Research conducted by Material Focus amongst local authorities across the UK has identified that over 700 fires in waste trucks and sites are caused by batteries that haven’t been removed from electricals.
The research was commissioned to raise awareness of a new campaign by Recycle Your Electricals “Stop Battery Fires Campaign” which aims to inform householders how they can recycle their batteries and electricals.
The research surveyed 60 UK local authorities with nearly 90% of these local authorities saying that fires caused by batteries are an increasing problem. The findings of the research indicate that there are three times more fires caused by batteries in the waste stream than previously reported.
Research by Material Focus has also found that up to 45% of householders are unaware of the fire risk if they don’t safely dispose of batteries, with a quarter of householders unsafely throwing them away. 40% of householders are unaware of any information regarding how they should safely recycle their batteries.
People should never bin their electricals or their portable batteries.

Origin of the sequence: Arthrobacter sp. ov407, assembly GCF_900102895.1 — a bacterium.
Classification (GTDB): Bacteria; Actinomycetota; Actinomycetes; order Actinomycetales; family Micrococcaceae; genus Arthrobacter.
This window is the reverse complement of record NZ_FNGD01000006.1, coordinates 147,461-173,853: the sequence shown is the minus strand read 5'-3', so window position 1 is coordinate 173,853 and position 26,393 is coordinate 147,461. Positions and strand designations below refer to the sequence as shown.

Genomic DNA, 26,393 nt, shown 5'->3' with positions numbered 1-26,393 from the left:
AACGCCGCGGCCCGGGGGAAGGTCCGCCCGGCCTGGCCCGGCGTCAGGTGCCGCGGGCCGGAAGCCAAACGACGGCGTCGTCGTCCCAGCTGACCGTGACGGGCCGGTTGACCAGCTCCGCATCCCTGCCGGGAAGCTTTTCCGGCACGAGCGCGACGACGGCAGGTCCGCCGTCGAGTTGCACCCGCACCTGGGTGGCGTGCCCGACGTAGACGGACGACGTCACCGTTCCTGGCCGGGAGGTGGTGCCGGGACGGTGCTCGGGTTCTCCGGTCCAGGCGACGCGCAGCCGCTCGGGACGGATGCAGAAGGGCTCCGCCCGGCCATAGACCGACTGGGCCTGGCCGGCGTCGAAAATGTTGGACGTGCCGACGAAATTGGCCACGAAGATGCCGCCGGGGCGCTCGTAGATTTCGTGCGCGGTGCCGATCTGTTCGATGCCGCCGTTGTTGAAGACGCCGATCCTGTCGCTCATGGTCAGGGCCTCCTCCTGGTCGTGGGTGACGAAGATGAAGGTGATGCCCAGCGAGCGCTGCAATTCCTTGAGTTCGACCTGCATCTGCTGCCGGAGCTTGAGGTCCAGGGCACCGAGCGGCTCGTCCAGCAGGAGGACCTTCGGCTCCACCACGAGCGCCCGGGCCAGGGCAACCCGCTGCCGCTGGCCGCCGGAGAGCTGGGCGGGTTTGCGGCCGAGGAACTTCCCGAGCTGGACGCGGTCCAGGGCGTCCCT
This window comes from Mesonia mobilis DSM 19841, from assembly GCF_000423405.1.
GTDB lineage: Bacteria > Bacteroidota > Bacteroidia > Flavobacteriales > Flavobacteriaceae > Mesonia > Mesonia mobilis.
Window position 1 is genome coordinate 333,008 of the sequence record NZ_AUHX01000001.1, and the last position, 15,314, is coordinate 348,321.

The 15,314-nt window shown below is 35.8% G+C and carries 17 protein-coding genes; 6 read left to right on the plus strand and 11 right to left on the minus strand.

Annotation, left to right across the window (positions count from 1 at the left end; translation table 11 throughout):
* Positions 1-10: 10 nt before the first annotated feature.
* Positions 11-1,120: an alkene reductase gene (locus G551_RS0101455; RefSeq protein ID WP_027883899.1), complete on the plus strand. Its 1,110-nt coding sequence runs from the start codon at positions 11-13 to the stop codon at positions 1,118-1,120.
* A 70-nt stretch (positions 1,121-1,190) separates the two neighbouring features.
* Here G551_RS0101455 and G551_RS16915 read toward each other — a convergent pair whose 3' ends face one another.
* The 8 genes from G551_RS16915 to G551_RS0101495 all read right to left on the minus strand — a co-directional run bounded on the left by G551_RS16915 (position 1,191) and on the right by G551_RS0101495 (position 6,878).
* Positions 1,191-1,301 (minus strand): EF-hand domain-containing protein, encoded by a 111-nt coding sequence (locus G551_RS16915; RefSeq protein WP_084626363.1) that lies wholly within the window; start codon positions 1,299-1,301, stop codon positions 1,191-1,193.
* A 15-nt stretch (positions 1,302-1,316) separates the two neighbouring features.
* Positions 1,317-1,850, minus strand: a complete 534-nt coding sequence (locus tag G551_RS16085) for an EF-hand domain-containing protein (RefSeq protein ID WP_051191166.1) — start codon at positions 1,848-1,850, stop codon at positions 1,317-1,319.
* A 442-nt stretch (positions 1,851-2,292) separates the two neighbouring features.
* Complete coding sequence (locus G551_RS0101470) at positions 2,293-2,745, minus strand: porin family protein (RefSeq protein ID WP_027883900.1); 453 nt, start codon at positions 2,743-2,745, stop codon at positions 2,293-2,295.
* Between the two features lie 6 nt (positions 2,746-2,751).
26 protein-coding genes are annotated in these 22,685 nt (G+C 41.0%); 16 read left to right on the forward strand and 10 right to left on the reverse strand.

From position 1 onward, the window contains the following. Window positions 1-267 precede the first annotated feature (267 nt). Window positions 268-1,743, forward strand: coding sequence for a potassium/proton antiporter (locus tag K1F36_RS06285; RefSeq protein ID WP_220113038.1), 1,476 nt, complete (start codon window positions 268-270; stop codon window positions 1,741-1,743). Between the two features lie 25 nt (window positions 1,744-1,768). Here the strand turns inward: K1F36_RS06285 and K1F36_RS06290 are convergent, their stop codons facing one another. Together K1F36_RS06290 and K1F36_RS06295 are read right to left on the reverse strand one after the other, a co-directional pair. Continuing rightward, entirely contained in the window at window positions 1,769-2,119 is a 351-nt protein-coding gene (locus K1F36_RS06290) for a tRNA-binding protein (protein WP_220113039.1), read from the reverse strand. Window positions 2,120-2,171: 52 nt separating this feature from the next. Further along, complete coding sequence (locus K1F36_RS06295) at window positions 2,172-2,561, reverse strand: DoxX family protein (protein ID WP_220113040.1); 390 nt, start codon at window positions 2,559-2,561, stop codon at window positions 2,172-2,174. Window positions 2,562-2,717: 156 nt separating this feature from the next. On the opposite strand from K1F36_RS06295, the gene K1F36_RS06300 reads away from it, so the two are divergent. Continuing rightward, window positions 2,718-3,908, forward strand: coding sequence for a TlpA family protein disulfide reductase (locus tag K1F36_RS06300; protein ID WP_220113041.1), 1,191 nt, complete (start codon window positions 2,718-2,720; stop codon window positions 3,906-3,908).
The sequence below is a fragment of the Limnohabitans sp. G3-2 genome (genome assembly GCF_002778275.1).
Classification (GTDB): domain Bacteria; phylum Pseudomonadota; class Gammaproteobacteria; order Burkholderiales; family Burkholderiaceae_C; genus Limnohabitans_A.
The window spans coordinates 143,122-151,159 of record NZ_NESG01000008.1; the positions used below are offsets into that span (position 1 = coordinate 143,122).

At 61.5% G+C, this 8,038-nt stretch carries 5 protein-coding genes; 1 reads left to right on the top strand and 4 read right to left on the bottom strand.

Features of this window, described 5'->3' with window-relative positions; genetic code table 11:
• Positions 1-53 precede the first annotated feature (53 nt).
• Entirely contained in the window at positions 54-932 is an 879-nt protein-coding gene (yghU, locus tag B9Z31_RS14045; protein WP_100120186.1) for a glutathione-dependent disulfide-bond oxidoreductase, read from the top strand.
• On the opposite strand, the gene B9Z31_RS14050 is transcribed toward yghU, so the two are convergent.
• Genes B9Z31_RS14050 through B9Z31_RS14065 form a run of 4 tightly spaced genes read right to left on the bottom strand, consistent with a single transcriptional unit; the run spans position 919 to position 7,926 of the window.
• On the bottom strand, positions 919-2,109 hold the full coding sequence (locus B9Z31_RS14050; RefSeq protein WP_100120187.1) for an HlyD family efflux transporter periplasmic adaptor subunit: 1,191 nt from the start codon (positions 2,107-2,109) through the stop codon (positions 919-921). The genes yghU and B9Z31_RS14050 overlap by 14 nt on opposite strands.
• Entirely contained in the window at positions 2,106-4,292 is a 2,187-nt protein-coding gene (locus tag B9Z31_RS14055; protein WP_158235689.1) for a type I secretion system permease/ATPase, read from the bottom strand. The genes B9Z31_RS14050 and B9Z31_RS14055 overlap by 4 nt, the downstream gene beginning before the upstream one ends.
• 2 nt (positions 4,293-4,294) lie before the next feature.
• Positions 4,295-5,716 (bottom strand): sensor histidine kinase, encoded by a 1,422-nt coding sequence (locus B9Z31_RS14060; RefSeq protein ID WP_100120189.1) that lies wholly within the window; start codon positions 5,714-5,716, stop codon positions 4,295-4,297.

In response to the findings, Material Focus is launching the Stop Battery Fires Campaign raising awareness of the actions that householders can take to reduce fires.
Lithium-ion batteries are responsible for around 48% (over 200) of all waste fires occurring in the UK each year according to the Environmental Services Association costing some £158 million annually to waste operators, fire services and the environment.
The campaign, which the organisation says has over 70 local authorities participating, will be promoting the following information: “Never bin hidden batteries, or electricals, don’t put them in your rubbish or recycling bins as they could then start fires in bin lorries on your street. Instead, remove batteries from electricals if you can and recycle the batteries and electricals separately. If you can’t remove the batteries then always recycle your electricals separately.”
People can find their nearest recycling point for batteries and electricals by visiting our recycle your electricals website.
Commentating on the findings, Executive Director of Material Focus, Scott Butler, said: “People should never bin their electricals or their portable batteries. If they can, they should remove any hidden batteries from their electricals and recycle the batteries and electricals separately. If they can’t remove the batteries then they should recycle their electricals separately as always.
“Having listened to the numerous stories of flames engulfing waste and recycling trucks as they drive down residential streets, it’s important that we all take action now to keep our streets, householders, waste and local authority staff, and firefighters safe.
“People can find their nearest recycling point for batteries and electricals by visiting our recycle your electricals website.”